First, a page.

A government report has recommended. If ministers accept the advice users could be free to smoke it in public without fear of arrest.
Medical experts at the Advisory Council on the Misuse of Drugs (ACMD) said the current classification of cannabis alongside substances like amphetamines was "disproportionate" to its harmfulness.
A decision on the recommendations will be made after a Home Affairs select committee report on drugs strategy and a review of a pilot project in Lambeth, south London. Both are due by Easter. It is refreshing to have a Home Secretary who is at last willing to open up the debate on drugs. The prime minister's official spokesman said that while Home Secretary David Blunkett had said he was "minded" to re-classify cannabis "there are no plans for decriminalisation or legalisation".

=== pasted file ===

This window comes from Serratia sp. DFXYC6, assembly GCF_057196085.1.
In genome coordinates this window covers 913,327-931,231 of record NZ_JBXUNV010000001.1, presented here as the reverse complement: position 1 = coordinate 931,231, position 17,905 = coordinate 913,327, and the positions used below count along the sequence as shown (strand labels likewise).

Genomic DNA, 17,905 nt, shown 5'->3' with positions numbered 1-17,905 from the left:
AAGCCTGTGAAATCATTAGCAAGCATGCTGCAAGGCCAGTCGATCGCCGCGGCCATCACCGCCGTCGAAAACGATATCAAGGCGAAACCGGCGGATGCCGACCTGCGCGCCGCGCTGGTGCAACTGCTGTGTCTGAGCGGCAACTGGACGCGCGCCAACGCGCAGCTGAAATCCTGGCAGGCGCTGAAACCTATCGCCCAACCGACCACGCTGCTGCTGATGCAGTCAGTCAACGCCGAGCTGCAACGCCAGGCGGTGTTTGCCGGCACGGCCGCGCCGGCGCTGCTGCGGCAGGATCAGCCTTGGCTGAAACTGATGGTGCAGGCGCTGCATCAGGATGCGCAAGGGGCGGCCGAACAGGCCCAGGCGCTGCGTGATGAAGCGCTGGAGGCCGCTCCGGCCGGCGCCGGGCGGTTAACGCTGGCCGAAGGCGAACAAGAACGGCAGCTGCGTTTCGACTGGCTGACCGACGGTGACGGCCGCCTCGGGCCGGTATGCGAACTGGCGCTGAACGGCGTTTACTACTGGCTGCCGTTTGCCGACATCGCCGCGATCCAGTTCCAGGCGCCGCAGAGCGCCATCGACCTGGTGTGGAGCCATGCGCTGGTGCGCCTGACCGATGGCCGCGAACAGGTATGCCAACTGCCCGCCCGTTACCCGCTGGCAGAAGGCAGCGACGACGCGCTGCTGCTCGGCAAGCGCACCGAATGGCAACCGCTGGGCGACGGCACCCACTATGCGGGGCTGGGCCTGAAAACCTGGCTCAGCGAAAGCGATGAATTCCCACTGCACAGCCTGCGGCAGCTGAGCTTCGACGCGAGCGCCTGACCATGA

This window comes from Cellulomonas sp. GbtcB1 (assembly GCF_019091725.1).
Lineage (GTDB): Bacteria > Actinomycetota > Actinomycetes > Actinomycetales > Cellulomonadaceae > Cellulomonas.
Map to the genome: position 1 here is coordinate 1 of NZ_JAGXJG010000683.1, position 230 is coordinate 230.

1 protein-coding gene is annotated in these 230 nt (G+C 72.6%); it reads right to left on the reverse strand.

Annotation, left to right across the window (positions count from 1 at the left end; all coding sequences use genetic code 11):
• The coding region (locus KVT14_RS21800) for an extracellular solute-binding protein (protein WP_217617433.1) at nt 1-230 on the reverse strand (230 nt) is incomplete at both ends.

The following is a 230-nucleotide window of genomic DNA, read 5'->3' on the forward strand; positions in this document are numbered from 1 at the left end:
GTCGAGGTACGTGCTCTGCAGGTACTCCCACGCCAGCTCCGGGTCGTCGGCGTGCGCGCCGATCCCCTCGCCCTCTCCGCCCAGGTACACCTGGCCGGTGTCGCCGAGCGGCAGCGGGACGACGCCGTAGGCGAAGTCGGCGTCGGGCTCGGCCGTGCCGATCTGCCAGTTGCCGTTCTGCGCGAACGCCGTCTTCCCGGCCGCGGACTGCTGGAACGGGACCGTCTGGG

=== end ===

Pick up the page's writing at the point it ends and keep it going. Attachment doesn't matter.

Tory leader Iain Duncan Smith said downgrading or decriminalising cannabis would be an ill-thought out solution to a complex problem. During a visit to Langdon College in Salford he said: "Anybody who knows about the difficulties in communities, about young people who are trying drugs and moving on to harder drugs, knows it is far more complex than that."
ACMD chairman Professor Sir Michael Rawlins said his report was not saying cannabis was harmless.
Few Health Risks
"Cannabis is associated with some risks of health but the council concludes that these are less than the risks posed by other Class B drugs such as amphetamine," he said. The report found the use of cannabis, which has risen sharply over the past 20 years, does not cause any major health problems and rarely causes serious illness in previously healthy people.
Cannabis Downgraded to a Class C Drug
Posted on Monday, December 15, 2008 @ 22:38:35 EST in Drugs